End Racism and Homophobia in the Gay Community
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Gay School 101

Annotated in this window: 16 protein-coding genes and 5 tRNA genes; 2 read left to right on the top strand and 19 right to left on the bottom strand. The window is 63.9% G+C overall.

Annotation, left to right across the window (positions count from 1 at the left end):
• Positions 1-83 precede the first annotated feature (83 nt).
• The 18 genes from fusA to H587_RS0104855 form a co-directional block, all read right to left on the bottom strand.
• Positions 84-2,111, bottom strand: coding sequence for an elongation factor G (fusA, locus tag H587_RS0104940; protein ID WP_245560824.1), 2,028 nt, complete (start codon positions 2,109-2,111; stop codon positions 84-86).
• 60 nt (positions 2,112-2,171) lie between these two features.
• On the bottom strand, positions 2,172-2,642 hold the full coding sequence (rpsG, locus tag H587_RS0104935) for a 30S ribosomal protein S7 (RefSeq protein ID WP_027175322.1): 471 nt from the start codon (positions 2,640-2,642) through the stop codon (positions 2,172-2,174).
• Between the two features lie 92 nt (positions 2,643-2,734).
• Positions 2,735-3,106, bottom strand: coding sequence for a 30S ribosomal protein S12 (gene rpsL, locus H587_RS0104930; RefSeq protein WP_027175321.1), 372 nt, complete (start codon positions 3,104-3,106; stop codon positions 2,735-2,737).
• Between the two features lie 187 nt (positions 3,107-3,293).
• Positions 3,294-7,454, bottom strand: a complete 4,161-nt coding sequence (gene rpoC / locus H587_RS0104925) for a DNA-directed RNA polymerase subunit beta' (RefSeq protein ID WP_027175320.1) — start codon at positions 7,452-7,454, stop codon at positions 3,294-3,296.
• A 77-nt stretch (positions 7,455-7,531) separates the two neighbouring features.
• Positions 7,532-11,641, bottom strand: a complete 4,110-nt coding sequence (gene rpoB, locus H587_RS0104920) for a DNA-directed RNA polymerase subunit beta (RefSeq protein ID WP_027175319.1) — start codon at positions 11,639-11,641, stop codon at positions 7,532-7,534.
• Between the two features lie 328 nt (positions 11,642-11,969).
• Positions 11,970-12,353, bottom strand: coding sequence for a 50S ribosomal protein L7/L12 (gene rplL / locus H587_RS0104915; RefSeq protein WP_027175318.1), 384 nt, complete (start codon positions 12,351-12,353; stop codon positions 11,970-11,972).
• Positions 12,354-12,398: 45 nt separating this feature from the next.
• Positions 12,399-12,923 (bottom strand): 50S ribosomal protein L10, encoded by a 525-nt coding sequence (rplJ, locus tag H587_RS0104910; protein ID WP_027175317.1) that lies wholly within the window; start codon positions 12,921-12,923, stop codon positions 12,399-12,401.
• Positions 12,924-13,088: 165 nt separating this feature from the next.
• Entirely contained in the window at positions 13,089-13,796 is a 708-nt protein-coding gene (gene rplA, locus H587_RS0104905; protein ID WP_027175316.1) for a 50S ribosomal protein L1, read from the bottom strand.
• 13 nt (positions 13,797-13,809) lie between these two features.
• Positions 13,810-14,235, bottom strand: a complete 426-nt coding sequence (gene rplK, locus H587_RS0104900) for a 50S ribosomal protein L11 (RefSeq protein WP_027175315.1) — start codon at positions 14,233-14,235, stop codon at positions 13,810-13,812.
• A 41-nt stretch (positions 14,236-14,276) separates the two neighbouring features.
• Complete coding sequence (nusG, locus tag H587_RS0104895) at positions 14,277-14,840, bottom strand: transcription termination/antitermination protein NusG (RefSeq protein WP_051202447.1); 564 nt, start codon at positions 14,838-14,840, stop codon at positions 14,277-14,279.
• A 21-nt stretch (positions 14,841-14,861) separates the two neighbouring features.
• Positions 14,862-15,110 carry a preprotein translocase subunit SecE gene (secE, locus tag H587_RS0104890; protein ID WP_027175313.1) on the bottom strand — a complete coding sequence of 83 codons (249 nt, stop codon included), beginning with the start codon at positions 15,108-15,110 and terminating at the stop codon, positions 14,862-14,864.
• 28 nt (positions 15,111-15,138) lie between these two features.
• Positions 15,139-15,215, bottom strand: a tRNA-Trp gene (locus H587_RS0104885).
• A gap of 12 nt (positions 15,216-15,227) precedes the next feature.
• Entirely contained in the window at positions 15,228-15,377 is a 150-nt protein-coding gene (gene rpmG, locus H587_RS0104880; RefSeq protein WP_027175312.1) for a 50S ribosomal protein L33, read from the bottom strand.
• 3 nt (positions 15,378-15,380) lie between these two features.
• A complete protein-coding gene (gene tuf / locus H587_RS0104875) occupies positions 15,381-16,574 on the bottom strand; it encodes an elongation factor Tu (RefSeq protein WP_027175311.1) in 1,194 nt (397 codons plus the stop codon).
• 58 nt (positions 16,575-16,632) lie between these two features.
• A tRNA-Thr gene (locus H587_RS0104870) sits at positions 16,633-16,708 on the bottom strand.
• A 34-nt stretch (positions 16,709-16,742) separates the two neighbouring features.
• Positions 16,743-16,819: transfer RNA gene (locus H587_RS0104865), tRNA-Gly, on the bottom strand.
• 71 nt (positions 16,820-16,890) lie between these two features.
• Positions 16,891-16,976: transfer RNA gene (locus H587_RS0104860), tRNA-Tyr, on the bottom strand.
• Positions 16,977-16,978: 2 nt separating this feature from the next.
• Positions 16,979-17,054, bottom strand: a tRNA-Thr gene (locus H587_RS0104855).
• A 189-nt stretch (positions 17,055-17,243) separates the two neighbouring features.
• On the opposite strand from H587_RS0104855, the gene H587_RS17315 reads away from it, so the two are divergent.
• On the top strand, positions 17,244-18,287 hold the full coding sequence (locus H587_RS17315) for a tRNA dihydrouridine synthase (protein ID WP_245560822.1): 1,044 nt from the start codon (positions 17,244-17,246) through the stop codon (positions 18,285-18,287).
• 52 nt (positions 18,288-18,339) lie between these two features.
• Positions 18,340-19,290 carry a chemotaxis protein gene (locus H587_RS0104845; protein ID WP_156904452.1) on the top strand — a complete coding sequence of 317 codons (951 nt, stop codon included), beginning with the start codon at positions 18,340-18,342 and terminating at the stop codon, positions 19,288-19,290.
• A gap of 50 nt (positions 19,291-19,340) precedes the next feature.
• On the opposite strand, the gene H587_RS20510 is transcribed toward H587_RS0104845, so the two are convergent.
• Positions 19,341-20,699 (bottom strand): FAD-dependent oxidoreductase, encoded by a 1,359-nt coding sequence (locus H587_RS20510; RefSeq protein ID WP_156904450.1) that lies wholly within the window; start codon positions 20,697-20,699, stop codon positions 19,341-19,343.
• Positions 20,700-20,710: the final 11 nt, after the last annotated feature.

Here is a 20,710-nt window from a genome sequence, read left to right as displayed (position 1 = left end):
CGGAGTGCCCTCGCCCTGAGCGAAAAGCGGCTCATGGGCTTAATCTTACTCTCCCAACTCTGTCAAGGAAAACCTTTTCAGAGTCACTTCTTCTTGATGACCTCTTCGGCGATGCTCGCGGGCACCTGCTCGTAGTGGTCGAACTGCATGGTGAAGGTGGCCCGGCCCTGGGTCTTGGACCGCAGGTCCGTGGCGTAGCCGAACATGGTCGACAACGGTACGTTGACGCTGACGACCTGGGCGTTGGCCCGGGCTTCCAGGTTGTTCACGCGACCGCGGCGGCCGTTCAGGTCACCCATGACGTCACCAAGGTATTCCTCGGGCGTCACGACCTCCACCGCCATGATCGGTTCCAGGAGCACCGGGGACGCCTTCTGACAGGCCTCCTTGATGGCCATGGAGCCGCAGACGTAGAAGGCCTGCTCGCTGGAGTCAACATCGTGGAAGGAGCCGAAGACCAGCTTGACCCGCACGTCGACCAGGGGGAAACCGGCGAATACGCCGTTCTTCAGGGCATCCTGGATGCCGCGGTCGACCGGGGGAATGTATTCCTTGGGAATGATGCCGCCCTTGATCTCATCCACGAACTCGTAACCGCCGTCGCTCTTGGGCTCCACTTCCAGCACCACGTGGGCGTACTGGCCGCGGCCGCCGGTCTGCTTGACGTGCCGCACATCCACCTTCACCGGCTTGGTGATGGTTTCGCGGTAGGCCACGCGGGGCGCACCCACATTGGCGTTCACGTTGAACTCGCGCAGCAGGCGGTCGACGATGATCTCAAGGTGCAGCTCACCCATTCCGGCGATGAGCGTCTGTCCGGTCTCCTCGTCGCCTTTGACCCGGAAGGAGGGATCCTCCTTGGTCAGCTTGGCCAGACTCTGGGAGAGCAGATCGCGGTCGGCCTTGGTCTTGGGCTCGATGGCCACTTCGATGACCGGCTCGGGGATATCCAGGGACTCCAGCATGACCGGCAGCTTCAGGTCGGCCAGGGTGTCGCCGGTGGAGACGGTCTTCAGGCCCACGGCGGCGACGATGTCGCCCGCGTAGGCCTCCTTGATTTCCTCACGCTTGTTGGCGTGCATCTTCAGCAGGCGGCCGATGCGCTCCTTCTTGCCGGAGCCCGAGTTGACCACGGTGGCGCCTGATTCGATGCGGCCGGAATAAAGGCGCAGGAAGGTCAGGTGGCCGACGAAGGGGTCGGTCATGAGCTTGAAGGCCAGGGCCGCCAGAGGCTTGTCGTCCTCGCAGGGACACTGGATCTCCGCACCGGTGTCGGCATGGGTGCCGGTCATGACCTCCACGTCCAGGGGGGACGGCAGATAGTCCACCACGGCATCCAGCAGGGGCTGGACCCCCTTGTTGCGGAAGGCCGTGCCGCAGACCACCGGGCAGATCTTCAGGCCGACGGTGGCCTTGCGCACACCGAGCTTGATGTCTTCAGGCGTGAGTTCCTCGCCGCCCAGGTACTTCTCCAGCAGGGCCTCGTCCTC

AT LEAST one AFL club recruiter has privately admitted to the league that he and his club would be unlikely to draft an indigenous player unless at least one parent were white. Some clubs have also told the AFL they were now more reluctant than ever about recruiting Aboriginal players because they provided a difficult management issue. Other clubs, however, remain firmly committed to recruiting Aboriginal players. The AFL approached several recruiters recently to talk in general terms about rumours of unease at some clubs about recruiting indigenous players, and the drop in the number of indigenous players in the game this year. There are 80 indigenous Australians on AFL lists this year, down from 85 in each of the past two years. The complexity of the varied cultural backgrounds that AFL players come from was brought into sharp focus by the arrest in Yuendumu of Melbourne player Liam Jurrah for an alleged assault with a machete last week. Jason Mifsud, the AFL’s community engagement manager, confirmed there was a disturbing attitudeexisting at some clubs. ”I have had direct conversations with a number of recruiting officers. A recruiter from one club told me that ‘unless they have a white parent we are not going to draft an Aboriginal player, and our club would not be alone in that.’ That is a mindset that is permeating back through parts of the industry. Fortunately, there are still many clubs that embrace Aboriginal talent,” said Mifsud, whose role includes managing indigenous affairs.
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